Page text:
Indiana already has protections in place that can cover COVID-9 liability.
Facilities and individuals providing health care services in response to a declared disaster emergency, such as the one declared because of COVID-19, may not be held civilly liable for care provided in response to that emergency event unless the care resulted from gross negligence or willful misconduct. Indiana Code 34-30-13.5 sets forth the details of this immunity.
“Health care providers (individuals),” “facilities,” and “Health care services” are defined broadly for purposes of immunity. Health care providers (which can include volunteers) are granted civil immunity if they (1) have a license (even unlicensed providers can now be included so long as they are at least registered with the relevant board) to provide health care services under Indiana law or the law of another state and (2) provide health care services within the provider’s scope of practice at a location where health care services are provided during the state of emergency. See Ind. Code § 34-30-13.5. Facilities can include permanent structures and mobile hospitals in response to the emergency. Services include “any other services or goods furnished for the purpose of preventing, alleviating, curing, or healing human illness, physical disability, or injury.”
Thus, existing Indiana law likely already provides civil immunity.
Prior to the COVID-19 crisis, Ohio law provided “disaster immunity” to health care providers under certain circumstances. In that regard, a health care provider that provides emergency medical services, first-aid treatment, or other emergency professional care as a result of a disaster cannot be held liable for injury, death, or loss to person or property that allegedly arises from an act or omission of the health care provider in the provision of those services/treatment unless the act or omission constitutes reckless disregard for health and safety of the patient. See R.C. 2305.2311
Under the law, “Disaster” is defined as “any occurrence of widespread personal injury or loss of life that results from any natural or technological phenomenon or act of a human, or an epidemic and is declared to be a disaster by the federal government, the state government, or a political subdivision of this state.” However, “emergency medical services” is not defined.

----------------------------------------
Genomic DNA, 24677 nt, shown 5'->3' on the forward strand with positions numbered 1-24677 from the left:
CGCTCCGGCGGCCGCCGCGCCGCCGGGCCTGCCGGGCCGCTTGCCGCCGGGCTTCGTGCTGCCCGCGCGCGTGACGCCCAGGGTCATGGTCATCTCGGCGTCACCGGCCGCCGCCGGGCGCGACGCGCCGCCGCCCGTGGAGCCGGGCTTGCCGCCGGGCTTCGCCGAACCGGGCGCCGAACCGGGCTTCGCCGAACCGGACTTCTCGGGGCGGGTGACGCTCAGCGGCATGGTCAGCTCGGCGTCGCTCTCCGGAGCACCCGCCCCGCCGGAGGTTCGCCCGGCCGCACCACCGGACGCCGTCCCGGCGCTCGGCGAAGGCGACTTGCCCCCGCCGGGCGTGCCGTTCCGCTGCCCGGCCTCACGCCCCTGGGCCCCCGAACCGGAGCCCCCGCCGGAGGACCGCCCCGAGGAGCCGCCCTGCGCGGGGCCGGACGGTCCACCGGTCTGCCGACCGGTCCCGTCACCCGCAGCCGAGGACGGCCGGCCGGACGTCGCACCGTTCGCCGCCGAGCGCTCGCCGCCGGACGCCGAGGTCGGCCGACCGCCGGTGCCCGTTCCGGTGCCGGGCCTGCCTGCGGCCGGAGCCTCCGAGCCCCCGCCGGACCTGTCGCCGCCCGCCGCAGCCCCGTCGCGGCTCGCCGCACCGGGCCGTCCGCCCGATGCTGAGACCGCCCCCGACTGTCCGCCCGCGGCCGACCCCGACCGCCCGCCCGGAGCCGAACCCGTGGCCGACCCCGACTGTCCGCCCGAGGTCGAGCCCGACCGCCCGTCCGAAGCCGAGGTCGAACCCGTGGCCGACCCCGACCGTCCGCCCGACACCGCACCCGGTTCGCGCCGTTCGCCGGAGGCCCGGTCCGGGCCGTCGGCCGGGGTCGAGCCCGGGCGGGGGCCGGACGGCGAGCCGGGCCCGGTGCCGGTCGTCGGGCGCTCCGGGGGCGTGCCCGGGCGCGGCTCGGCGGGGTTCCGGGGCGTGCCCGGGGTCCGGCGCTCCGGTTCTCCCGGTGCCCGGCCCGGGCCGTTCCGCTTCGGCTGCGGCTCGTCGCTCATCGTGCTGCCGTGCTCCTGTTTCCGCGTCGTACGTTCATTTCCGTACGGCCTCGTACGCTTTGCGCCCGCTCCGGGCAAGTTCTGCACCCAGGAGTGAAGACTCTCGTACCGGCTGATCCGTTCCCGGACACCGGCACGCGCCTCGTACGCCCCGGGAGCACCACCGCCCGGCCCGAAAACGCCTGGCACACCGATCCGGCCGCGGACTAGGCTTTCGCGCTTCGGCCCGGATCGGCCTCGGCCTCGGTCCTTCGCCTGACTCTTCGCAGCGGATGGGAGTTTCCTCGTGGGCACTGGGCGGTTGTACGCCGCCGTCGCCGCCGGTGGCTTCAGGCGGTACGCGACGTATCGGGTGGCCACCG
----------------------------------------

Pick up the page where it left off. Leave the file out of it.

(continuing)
While the COVID-19 epidemic likely falls within the definition of “disaster” under R.C. 2305.2311, only those services that fall within “emergency medical services” are given immunity. Because “emergency medical services” is not defined, it is unclear as to what type of medical services or care – outside of care provided by paramedics, EMTs, and in emergency rooms – are covered by the statute.
R.C. 2305.2311 was first enacted in March 2019 in the Medical Malpractice Improvement Act and has not yet been interpreted by the Ohio Supreme Court.
Thus, Ohio’s brand-new law without broad definitions, may not provide civil immunity.
 See COVID-19 & HIPAA Bulletin Limited Waiver of HIPAA Sanctions and Penalties During a Nationwide Public Health Emergency, Dept. Health & Hum. Servs. (Mar. 2020), https://www.hhs.gov/sites/default/files/hipaa-and-covid-19-limited-hipaa-waiver-bulletin-508.pdf.
 See Executive Orders, Council St. Gov’ts, https://web.csg.org/covid19/executive-orders/ (last visited Apr. 6, 2020).
This has been prepared for informational purposes only. It does not contain legal advice or legal opinion and should not be relied upon for individual situations. Nothing herein creates an attorney-client relationship between the Reader and Reminger. The information in this document is subject to change and the Reader should not rely on the statements in this document without first consulting legal counsel.